A pediatrician from Southern California was put on probation this week after writing letters four years ago that released a baby from all childhood vaccines. But the doctor claims he did "not do anything wrong."
Dr. Bob Sears, an outspoken critic of compulsory vaccination, will be scrutinized 35 months after the decision of the California Medical Board.
The Orange County, California Pediatrician Accused of Not Having Received a Detailed Medical Record Before Writing In the 2014 letters written to the mother of the two-year-old, the official described the child's adverse reaction to one earlier vaccination.
The doctor said it took more than a year to get the boy's medical records. This includes the history of the child's vaccinations.
Sears said he took the boy's mother's word when she said her son had lost urine and "flunked" in response to previous vaccinations, the Los Angeles Times
reported. "Is not it my job to listen to my patients and to believe what parents say happened to their baby, is not that what ALL doctors do with their patients?" Sears wrote in a Facebook post. "A patient's word is o The only evidence we have – as doctors, we have to trust our patients, just as our patients trust us to look for their best interests."  He said he had an agreement Wednesday agreed with the state medical committee because "it was likely that I would get a suspended sentence anyway," and to avoid going to court, the report said.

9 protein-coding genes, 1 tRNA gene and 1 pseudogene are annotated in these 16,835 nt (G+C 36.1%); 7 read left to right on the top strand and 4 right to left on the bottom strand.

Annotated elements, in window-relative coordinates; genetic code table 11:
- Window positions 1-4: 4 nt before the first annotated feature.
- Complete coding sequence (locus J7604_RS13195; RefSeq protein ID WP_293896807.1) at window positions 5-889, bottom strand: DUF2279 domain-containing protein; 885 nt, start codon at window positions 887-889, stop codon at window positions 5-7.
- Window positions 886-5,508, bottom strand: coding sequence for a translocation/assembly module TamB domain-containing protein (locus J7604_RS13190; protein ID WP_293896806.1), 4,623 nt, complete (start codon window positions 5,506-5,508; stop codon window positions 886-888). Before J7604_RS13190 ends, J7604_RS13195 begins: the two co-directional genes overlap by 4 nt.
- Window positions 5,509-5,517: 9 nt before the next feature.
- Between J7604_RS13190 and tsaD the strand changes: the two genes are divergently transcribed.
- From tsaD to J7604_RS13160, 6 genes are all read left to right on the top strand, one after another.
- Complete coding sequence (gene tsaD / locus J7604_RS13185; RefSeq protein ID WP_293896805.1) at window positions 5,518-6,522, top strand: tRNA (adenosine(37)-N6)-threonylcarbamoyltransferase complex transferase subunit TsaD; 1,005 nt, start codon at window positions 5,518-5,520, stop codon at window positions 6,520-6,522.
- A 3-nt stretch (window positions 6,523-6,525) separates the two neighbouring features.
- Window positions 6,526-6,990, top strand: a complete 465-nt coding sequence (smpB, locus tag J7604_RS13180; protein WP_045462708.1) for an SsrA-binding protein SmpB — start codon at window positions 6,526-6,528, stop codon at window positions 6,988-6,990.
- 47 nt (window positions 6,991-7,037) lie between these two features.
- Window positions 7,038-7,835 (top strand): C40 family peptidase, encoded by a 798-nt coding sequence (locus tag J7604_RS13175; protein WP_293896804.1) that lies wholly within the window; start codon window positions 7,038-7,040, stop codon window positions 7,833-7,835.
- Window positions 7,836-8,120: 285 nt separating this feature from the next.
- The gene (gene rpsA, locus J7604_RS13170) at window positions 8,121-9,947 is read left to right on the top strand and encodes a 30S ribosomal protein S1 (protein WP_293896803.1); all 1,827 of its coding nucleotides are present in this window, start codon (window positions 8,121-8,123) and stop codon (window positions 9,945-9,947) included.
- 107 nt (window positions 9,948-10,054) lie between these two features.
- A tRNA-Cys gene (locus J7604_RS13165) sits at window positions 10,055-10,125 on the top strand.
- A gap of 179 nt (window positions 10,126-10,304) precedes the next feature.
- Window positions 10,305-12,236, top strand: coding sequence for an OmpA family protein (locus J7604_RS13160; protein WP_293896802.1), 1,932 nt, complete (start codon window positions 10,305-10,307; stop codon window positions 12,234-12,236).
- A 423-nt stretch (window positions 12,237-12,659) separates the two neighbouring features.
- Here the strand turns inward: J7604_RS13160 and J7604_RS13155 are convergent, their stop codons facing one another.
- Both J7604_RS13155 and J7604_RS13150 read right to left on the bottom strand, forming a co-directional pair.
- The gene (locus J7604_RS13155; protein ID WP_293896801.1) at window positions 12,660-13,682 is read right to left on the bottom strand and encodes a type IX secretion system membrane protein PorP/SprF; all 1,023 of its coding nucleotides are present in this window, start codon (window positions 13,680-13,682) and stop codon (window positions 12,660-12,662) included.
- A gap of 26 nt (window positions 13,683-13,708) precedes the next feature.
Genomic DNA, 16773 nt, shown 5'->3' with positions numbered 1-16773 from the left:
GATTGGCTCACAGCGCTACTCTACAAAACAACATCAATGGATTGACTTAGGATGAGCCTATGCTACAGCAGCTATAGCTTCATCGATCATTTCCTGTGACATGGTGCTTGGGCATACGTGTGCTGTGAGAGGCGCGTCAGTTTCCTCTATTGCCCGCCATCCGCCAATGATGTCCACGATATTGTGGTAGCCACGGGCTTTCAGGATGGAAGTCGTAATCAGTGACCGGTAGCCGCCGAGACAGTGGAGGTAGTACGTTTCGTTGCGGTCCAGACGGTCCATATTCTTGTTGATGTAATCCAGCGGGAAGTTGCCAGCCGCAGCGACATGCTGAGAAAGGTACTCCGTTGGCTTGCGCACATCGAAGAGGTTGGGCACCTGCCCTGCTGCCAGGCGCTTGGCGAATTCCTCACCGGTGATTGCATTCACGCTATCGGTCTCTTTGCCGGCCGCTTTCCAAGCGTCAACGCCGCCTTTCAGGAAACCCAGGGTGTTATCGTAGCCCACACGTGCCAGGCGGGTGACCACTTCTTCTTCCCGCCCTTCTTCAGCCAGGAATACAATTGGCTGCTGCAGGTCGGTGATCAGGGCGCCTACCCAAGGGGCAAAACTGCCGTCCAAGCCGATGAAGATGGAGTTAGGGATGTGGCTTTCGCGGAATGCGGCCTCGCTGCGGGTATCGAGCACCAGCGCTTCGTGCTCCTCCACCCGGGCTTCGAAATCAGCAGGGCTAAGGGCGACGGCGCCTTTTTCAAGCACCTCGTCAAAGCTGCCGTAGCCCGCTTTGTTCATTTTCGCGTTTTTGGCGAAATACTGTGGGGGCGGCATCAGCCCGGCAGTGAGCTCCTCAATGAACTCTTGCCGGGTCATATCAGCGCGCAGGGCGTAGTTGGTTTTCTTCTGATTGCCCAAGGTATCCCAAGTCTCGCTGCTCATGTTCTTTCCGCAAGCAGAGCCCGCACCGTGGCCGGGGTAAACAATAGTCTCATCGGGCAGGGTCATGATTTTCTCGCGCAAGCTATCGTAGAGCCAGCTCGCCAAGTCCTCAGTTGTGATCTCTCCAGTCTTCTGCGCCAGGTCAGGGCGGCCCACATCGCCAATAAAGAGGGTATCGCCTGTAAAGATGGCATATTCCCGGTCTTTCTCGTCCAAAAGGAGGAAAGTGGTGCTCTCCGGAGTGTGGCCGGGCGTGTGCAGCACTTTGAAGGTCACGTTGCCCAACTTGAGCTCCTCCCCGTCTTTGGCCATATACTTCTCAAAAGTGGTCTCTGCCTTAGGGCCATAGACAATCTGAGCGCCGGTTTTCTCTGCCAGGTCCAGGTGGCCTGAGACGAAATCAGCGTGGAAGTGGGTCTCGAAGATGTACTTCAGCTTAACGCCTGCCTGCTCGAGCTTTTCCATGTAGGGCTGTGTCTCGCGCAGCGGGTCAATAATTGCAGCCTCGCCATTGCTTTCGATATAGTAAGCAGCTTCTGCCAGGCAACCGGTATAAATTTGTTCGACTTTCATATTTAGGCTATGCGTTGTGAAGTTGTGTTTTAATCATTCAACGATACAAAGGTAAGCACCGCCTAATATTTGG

"After all, I do not want to get any child a medical treatment that could cause more harm." "I'll do no harm first," he added in his post, alluding to a famous medical phrase.
Sears can continue to practice medicine, but has to take an ethics course and 40 hours of medical training a year, the Times reported.
During his probation period, he must also be supervised by another licensed physician, the Orange County Register reported.
The Board Also Requires Sears to Notify All Places to Practice
"It's not a trivial decision, it's not a slap on the hand," said Dorit Reiss, a university professor at the University of California at Hastings , to the Times. "It is really limiting his ability to practice … He is now a doctor under supervision."
Rebecca Estepp, who is part of an Alternative Vaccine Interest Group, supports Sears.
"Many parents, myself included, are relieved that Dr. Sears will maintain his practice and continue to serve his patients who rely on him," Estepp told the Times.
Probation is the most common punishment for doctors in California who are accused of misconduct.
But Sears said the board had four more cases against him.
"It seems there is an attempt to keep me on probation for the rest of my medical career," Sears wrote on Facebook.
According to the Times, the state health department took 57 licenses, while in the past fiscal year it issued 197 physicians on probation.